Tuesday 27th September 2016                 Change text size:

Total looks at shale oil deal with Russian firm



Leonid Mamchenkov via flickr

French oil firm Total is exploring the possibility of collaborating with private company Lukoil in Russia in unconventional oil extraction, despite the US and EU’s sanctions linked to the annexation of Crimea.

The talks between Total and Lukoil, which is the largest private energy company in Russia, could end in a joint venture to collaborate over the extraction of unconventional shale oil, according to the Financial Times.

Lukoil is examining the Bazhenov formation, an area in West Siberia that is said to be the largest reserve of shale oil in the world, equivalent to 2 trillion barrels. This would compensate for falling production at aging fields in the region.

Total already has a 16% stake in Novatek, the country’s second largest gas producer after Gazprom.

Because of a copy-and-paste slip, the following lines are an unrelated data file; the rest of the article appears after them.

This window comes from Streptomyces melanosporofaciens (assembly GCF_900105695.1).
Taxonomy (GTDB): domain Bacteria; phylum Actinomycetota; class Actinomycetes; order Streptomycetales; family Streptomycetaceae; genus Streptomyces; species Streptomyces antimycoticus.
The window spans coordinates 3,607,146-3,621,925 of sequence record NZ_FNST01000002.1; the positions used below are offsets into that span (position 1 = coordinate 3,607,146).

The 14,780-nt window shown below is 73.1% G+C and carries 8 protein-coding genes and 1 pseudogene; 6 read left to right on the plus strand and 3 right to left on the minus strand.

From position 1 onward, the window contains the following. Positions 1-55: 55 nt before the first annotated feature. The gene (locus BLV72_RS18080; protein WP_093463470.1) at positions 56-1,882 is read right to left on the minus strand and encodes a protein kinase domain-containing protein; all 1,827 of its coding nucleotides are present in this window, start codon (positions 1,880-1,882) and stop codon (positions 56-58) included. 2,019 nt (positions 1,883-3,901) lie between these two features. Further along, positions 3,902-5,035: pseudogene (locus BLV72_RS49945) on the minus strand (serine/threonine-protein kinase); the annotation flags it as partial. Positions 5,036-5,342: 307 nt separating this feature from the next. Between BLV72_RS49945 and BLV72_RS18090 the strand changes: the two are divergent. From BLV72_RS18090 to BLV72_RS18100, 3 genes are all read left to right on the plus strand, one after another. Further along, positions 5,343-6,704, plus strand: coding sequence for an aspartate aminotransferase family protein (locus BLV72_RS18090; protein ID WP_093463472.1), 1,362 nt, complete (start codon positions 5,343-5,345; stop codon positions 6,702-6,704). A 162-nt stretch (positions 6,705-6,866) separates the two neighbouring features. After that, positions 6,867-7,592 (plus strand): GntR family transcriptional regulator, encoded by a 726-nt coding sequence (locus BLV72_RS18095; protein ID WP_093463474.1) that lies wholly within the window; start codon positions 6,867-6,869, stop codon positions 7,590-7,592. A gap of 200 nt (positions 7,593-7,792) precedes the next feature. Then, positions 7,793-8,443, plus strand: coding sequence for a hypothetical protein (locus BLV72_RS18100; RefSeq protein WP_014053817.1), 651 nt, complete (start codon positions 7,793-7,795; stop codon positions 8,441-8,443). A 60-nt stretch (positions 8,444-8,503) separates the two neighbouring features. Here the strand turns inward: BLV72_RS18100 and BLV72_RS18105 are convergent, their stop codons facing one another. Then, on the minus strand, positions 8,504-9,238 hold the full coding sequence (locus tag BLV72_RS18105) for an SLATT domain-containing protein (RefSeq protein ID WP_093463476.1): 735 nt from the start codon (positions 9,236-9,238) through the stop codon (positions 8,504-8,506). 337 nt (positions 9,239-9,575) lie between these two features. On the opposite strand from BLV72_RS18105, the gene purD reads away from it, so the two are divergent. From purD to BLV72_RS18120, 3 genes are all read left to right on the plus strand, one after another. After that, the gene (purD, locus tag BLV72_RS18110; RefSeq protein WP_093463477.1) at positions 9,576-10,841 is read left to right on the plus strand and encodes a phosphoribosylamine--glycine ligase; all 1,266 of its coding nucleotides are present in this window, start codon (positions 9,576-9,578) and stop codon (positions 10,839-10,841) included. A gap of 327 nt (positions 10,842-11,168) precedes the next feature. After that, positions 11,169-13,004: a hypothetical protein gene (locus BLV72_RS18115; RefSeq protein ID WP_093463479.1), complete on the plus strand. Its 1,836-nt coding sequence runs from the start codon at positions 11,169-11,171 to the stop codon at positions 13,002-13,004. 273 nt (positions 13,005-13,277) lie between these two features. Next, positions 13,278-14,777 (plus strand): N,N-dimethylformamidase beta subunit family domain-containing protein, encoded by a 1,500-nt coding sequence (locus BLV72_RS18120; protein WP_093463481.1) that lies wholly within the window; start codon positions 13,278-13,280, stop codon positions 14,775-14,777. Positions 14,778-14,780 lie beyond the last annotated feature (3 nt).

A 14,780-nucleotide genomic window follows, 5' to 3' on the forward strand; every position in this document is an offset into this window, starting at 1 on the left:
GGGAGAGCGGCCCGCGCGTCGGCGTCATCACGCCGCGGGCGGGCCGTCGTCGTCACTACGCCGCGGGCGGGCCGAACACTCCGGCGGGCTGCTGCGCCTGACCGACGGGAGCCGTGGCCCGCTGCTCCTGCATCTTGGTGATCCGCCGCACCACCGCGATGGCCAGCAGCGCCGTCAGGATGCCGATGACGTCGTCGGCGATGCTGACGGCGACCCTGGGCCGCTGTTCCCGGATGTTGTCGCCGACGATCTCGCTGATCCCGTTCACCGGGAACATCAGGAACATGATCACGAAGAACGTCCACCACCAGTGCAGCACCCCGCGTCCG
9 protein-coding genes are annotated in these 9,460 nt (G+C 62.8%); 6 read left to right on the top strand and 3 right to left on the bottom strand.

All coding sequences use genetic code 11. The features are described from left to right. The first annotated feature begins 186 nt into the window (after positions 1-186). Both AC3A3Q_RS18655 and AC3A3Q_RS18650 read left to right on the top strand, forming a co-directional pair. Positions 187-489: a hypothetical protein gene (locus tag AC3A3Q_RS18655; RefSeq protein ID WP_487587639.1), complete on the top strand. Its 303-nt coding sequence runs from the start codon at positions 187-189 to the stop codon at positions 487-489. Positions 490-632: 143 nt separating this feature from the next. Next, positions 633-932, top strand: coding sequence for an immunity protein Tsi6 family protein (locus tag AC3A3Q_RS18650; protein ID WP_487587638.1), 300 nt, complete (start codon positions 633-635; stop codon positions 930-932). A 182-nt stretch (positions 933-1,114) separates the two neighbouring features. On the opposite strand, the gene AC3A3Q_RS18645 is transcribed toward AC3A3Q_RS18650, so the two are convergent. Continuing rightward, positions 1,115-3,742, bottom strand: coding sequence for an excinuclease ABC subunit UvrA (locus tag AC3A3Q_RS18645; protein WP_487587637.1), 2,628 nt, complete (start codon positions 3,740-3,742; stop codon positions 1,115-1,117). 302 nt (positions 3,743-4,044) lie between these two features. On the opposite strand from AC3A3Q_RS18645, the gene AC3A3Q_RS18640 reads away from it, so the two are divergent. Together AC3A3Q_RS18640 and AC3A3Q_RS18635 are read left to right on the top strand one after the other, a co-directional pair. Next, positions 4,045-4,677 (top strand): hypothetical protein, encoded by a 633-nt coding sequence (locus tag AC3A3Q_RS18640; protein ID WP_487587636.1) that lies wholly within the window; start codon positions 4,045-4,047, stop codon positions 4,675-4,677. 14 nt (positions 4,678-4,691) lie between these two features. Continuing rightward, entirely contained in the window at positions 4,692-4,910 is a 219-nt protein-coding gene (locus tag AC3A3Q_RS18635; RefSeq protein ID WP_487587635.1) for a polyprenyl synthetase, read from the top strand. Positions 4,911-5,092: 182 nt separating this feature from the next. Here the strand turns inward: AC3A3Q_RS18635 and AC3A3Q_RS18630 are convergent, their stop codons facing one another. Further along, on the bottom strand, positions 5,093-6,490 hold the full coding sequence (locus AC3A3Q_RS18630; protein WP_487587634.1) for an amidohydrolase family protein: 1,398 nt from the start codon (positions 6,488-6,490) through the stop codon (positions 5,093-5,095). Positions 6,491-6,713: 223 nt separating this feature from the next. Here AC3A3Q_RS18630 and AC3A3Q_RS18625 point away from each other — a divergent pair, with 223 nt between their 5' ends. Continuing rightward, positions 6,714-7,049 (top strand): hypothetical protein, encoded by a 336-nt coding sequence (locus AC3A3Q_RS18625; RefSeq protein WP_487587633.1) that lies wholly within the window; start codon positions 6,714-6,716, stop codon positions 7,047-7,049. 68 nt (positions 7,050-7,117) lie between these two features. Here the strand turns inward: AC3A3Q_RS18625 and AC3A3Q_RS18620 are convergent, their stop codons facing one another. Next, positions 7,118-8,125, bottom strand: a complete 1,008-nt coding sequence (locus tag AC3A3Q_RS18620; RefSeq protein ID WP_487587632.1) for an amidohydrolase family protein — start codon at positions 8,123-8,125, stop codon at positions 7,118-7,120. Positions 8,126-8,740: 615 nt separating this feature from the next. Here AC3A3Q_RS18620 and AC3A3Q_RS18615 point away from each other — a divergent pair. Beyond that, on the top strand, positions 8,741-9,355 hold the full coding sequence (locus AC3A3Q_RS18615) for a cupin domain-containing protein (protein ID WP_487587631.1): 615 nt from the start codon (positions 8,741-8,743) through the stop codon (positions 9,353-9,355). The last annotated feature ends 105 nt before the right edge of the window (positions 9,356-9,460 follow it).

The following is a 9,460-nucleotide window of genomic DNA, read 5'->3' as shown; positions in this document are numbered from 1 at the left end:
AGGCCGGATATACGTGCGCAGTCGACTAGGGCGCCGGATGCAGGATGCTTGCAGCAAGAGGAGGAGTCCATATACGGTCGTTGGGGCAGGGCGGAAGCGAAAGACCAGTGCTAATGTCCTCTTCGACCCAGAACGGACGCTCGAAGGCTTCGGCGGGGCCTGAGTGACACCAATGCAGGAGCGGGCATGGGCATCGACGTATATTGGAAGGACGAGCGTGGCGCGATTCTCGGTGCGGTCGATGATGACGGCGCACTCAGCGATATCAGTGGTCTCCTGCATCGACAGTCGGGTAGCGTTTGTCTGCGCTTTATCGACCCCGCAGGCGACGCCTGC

Recent troubled political events in Ukraine resulted in part of the country, the Crimea region, requesting to be aggregate to the Russian Federation.

The move has caused tension among European states and the US, which decided to prepare “strong, robust and powerful” sanctions if Russia decides to intervene in Ukraine.

However, despite the tensions, many global firms remain committed to doing business in Russia. Siemens’ CEO met Russian president Vladimir Putin to reassure on long-term investments, while German oil producer Wintershall Holding GmbH is also looking at cooperating with Lukoil.

Another oil giant, ExxonMobil, recently announced plans for a new offshore oil and gas platform in Russia.

Earlier this month, the Russian stock market saw share prices falling by up to 10%, an event that has been linked to the Ukraine crisis.

Further reading:

Crimea, the carbon bubble and climate change

Russian investment stock market slumps amid Ukraine crisis

Put out the bunting for big oil: it’s International Petroleum Week

Investors worth $3tn put pressure on fossil fuels industry to rethink future

Government eyes ‘responsible’ Arctic oil exploitation


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